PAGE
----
Local view for "http://purl.org/linkedpolitics/eu/plenary/2010-03-10-Speech-3-334"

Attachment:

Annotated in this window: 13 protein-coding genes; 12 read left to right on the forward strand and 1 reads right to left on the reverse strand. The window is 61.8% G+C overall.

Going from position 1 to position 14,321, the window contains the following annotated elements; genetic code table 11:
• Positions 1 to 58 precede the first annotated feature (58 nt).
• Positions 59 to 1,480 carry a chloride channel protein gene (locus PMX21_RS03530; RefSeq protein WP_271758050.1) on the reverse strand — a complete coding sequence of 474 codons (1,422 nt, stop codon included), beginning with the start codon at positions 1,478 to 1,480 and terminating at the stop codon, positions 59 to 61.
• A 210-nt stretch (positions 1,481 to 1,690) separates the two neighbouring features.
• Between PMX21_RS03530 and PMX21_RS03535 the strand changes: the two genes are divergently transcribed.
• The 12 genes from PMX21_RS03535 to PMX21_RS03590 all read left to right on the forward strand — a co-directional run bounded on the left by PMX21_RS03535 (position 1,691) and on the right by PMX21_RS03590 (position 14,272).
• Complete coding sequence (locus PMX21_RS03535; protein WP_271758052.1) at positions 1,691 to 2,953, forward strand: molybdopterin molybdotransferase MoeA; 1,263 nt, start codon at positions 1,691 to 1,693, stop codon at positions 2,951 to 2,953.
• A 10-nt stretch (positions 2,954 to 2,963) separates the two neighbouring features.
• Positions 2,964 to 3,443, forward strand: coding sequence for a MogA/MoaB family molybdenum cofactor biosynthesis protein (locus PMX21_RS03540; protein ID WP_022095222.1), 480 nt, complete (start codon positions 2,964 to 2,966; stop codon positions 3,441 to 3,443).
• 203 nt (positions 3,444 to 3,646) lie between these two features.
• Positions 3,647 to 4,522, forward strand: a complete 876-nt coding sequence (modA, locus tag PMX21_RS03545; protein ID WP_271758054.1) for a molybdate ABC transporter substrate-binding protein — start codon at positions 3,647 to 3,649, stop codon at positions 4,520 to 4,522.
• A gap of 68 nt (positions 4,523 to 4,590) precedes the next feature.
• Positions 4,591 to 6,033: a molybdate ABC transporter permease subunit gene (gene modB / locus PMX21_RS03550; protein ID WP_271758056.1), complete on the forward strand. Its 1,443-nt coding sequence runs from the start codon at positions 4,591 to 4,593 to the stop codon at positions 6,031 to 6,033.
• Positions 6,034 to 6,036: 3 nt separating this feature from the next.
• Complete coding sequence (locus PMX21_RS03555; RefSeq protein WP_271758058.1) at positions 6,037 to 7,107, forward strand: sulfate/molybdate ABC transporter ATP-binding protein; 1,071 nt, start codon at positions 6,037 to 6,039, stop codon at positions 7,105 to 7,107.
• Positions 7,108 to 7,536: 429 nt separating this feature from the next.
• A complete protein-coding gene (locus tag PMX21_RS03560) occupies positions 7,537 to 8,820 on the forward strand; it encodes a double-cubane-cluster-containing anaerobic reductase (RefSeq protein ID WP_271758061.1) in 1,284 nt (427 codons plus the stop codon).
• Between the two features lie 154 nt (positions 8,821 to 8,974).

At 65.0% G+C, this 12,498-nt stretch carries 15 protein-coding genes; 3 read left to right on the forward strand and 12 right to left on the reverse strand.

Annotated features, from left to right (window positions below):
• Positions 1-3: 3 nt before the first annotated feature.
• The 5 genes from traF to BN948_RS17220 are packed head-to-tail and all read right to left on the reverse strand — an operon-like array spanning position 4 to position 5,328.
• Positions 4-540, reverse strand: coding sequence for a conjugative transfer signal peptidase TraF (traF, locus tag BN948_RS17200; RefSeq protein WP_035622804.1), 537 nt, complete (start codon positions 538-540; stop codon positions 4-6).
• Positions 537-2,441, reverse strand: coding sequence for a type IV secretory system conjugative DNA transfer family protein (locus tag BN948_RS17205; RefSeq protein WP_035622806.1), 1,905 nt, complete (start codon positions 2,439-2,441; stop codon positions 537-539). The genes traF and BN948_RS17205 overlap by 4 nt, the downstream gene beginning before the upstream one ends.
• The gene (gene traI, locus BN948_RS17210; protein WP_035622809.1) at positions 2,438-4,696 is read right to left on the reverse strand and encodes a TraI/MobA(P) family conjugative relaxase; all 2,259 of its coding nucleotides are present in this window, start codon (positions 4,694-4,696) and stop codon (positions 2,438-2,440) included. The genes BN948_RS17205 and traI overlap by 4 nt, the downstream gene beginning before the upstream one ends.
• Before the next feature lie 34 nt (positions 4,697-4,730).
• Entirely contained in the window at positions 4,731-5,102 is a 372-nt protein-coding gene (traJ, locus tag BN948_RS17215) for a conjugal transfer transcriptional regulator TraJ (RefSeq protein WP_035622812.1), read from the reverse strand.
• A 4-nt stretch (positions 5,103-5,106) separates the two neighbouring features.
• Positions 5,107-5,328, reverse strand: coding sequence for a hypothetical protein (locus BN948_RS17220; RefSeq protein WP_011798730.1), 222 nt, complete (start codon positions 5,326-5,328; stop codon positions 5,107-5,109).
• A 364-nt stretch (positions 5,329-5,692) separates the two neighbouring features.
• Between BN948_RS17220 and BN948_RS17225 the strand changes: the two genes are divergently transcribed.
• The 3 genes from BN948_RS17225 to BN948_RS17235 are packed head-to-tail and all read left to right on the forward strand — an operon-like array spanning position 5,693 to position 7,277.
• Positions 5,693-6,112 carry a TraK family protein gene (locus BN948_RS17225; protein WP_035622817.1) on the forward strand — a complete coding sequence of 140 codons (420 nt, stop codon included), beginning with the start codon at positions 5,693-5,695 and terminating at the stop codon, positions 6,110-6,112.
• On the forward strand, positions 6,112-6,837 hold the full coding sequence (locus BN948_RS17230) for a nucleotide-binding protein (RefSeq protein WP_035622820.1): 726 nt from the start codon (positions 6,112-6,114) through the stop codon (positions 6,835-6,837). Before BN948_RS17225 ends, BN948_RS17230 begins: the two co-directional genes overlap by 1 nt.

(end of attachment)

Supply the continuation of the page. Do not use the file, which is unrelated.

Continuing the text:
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"Madam President, I welcome this debate and I am pleased that Baroness Ashton is here and taking part in the debate. You spoke of how this is about protecting the region and the resident population. That is certainly true. When it comes to the indigenous peoples of this region, though, in particular, it is about more than protection that we grant from outside; it is about respect for their right to self-determination. This has to be a very important principle in Arctic policy. As concerns the protection of nature in this region, it should be pointed out that there are, of course, an especially high number of sensitive areas. I am aware that many of you participating in this debate reject the idea of a moratorium. Perhaps, Baroness Ashton, that was at the back of your mind when you said that ‘the Arctic region is radically different from the Antarctic’, but even when rejecting a moratorium, the question must be answered – and in practical, not just lyrical, terms – of how the areas of particular sensitivity in this region can be effectively protected under the precautionary principle. We cannot allow the situation to develop to the point where, in the interests of short-sighted economics, the battle cry of ‘we need the gas, we need the fish’ ultimately overrides all precautionary principles. I would also like to tie in to what Mr Gahler had to say. Mr Gahler, you spoke about the potential for conflict. This is undoubtedly true. We can also already see that, internationally, these discussions are not characterised solely by a will to find common ground, or else Canada and Russia, for example, would not have attempted to block the EU’s observer status in the Arctic Council. The Arctic Council, of course, is itself a soft-law organisation with no fixed budget or staff. It will not do as a governance structure. However, we must take care, when considering new governance structures – and I understood this to be your position, High Representative – to move forwards in an inclusive manner, and to acknowledge that other organisations, too, want to be involved here."@en1

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